Importance of Fundamental Rights in India.
The vitality of fundamental rights is stated in our constitution. Part III of the constitution covers all the traditional civil and political rights enumerated in the universal declaration of human rights. Dr Ambedkar described them as the most citizen part of the constitution. They were considered essential to protect the liberties and rights of the people against the infringement of the power delegated by them to their government. These rights embody the basic values cherished by the people of this country since the Vedic times.
Fundamental rights are always planned to protect the dignity of the individual and create situations that can help every human being to develop his personality to the fullest extent. They interlace a guaranteed pattern on the basic structure of human rights. It imposes negative obligations on the state, not on encroaching on individual liberty in its various dimensions. They are most essential for the attainment by the individual of his full intellectual, moral and spiritual status.
The object of the inclusion of them in the constitution is to establish a government of law and not of man. Fundamental Rights protect the liberties and freedom of the citizens against any invasion by the state, and prevent the establishment of authoritarian and dictatorial rule in the country. They are very essential for the all-around development of individuals and the country.
Fundamental rights are essentially human rights but are regulated by the Constitution in India. They integrate him with the society and at the same time as they incorporate educational value also, a citizen is able to understand the importance of all the members of the society. The Constitution also provides for enforcement of these rights hence they have legal value also which empower a citizen to protect, respect and fulfil the rule of law. They uphold the equality of all individuals, the dignity of the individual and the nation’s unity.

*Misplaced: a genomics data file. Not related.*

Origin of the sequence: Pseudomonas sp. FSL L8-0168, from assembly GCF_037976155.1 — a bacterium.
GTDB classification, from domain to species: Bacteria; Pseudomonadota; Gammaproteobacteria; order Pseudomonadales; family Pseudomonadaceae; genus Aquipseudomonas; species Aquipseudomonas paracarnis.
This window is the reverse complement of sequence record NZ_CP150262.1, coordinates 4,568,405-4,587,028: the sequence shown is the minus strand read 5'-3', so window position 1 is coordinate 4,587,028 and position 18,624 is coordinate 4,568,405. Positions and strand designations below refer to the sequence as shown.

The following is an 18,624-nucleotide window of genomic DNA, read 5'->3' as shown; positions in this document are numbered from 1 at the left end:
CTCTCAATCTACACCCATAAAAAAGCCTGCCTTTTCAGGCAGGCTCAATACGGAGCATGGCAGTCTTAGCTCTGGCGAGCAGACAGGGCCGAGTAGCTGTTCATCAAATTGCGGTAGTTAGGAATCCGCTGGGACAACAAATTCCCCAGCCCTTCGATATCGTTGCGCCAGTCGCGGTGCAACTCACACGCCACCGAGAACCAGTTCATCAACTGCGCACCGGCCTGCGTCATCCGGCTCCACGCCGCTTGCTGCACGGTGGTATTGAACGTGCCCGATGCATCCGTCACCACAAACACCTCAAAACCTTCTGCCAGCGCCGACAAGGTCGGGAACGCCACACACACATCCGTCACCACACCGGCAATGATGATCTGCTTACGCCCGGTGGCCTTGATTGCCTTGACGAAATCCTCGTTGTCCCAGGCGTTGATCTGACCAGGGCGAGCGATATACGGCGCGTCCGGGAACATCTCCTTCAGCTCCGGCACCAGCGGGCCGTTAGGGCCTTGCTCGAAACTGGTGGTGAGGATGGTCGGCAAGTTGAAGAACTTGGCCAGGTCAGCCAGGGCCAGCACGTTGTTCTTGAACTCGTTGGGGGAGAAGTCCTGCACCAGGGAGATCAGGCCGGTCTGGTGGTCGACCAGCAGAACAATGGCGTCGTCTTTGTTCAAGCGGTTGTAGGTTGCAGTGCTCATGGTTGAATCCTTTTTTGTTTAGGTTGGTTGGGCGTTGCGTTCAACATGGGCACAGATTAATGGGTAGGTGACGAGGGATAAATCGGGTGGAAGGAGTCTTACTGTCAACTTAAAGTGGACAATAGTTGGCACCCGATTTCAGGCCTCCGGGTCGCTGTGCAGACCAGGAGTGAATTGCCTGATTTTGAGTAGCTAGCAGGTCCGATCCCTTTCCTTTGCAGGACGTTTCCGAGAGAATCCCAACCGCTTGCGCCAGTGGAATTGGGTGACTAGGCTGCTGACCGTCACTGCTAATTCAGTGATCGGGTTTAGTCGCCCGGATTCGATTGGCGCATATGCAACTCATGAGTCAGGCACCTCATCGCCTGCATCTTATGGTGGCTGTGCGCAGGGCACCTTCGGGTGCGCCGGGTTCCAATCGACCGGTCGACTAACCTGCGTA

It can be very clear from the points below: -
1. Rule of Law: These rights are a protection for the citizens against the government and are necessary for having the rule of law and not of a government or a person. Since it is explicitly given by the constitution to the people, these rights dare not be transgressed by the authority. The govt. is fully answerable to the courts and is fully required to uphold these rights.
2. First fruits of the freedom struggle: After living in subjugation for such a long time, people had forgotten what freedom meant by freedom. These rights give people hope and belief that there is no stopping their growth. They are free from the whims of the rulers. In that sense, they are first fruits of the long freedom struggle and bring a sense of satisfaction and fulfilment.
3. Quantification of Freedom: Every Indian citizen is free to practice a religion of his choice, but that is not so in the Gulf countries. Our right to speech and expression allows us to freely criticize the govt. but this is not so in China.